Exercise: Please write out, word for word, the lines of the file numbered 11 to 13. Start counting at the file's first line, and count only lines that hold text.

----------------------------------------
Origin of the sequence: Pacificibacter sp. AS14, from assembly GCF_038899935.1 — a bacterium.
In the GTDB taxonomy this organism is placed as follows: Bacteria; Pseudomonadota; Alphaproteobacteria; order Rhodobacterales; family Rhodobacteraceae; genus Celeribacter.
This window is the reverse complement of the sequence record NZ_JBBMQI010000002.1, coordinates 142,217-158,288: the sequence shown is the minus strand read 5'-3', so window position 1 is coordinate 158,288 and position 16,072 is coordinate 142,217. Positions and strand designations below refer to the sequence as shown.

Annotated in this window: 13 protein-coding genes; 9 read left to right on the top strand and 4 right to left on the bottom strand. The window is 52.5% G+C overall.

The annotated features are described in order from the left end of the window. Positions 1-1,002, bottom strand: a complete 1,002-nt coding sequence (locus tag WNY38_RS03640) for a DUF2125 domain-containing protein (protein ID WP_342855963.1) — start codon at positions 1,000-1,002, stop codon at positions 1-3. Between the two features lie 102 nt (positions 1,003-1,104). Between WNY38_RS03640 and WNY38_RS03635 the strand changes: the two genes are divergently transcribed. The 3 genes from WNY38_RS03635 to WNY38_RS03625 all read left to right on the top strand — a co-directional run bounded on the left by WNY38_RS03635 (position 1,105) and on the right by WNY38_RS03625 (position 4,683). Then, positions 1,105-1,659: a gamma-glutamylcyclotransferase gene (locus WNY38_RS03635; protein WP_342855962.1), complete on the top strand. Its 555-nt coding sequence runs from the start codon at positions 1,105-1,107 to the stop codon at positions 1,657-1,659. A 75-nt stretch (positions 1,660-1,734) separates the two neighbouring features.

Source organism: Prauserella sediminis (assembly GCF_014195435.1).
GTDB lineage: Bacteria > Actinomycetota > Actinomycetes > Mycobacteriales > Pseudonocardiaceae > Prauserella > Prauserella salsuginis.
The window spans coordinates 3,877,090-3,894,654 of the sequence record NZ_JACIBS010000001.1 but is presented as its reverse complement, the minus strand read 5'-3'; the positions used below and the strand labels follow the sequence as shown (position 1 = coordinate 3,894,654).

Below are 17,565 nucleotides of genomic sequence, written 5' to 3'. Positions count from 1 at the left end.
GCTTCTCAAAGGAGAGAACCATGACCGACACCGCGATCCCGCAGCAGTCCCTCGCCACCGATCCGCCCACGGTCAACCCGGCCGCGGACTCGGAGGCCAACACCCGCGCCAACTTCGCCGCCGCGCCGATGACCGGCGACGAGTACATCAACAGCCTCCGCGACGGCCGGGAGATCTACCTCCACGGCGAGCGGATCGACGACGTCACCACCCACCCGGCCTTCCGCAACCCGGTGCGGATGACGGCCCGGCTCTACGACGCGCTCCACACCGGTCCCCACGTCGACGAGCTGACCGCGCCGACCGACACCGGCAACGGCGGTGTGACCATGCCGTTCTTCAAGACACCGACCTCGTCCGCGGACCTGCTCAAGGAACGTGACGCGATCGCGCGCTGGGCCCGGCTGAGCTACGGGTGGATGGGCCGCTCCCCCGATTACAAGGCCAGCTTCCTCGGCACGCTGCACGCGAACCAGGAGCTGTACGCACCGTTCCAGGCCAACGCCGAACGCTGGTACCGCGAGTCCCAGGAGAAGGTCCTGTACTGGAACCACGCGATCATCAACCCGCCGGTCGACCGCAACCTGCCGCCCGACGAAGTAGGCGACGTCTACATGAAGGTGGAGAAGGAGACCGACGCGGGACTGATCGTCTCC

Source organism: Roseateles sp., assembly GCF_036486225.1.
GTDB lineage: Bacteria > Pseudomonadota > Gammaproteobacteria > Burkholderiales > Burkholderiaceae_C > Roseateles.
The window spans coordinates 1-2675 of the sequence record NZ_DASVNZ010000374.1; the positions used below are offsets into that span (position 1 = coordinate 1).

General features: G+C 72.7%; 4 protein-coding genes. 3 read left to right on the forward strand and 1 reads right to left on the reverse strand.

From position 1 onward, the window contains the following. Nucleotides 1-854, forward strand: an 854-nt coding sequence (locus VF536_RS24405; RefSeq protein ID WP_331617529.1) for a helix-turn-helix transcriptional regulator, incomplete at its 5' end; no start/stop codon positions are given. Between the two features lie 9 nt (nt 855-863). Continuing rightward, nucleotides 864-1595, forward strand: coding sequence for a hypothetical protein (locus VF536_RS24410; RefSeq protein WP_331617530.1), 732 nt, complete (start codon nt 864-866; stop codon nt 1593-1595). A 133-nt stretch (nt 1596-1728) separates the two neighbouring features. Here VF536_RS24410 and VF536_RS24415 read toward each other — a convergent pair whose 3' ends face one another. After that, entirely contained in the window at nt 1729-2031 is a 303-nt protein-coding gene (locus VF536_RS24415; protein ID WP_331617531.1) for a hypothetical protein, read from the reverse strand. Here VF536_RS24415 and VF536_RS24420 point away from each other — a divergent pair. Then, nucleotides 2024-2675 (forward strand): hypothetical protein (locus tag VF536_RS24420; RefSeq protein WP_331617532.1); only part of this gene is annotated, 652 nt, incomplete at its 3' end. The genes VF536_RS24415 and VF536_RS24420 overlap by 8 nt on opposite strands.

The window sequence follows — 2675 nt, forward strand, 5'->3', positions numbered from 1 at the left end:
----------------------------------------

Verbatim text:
Source organism: Roseateles sp., assembly GCF_036486225.1.
GTDB lineage: Bacteria > Pseudomonadota > Gammaproteobacteria > Burkholderiales > Burkholderiaceae_C > Roseateles.
The window spans coordinates 1-2675 of the sequence record NZ_DASVNZ010000374.1; the positions used below are offsets into that span (position 1 = coordinate 1).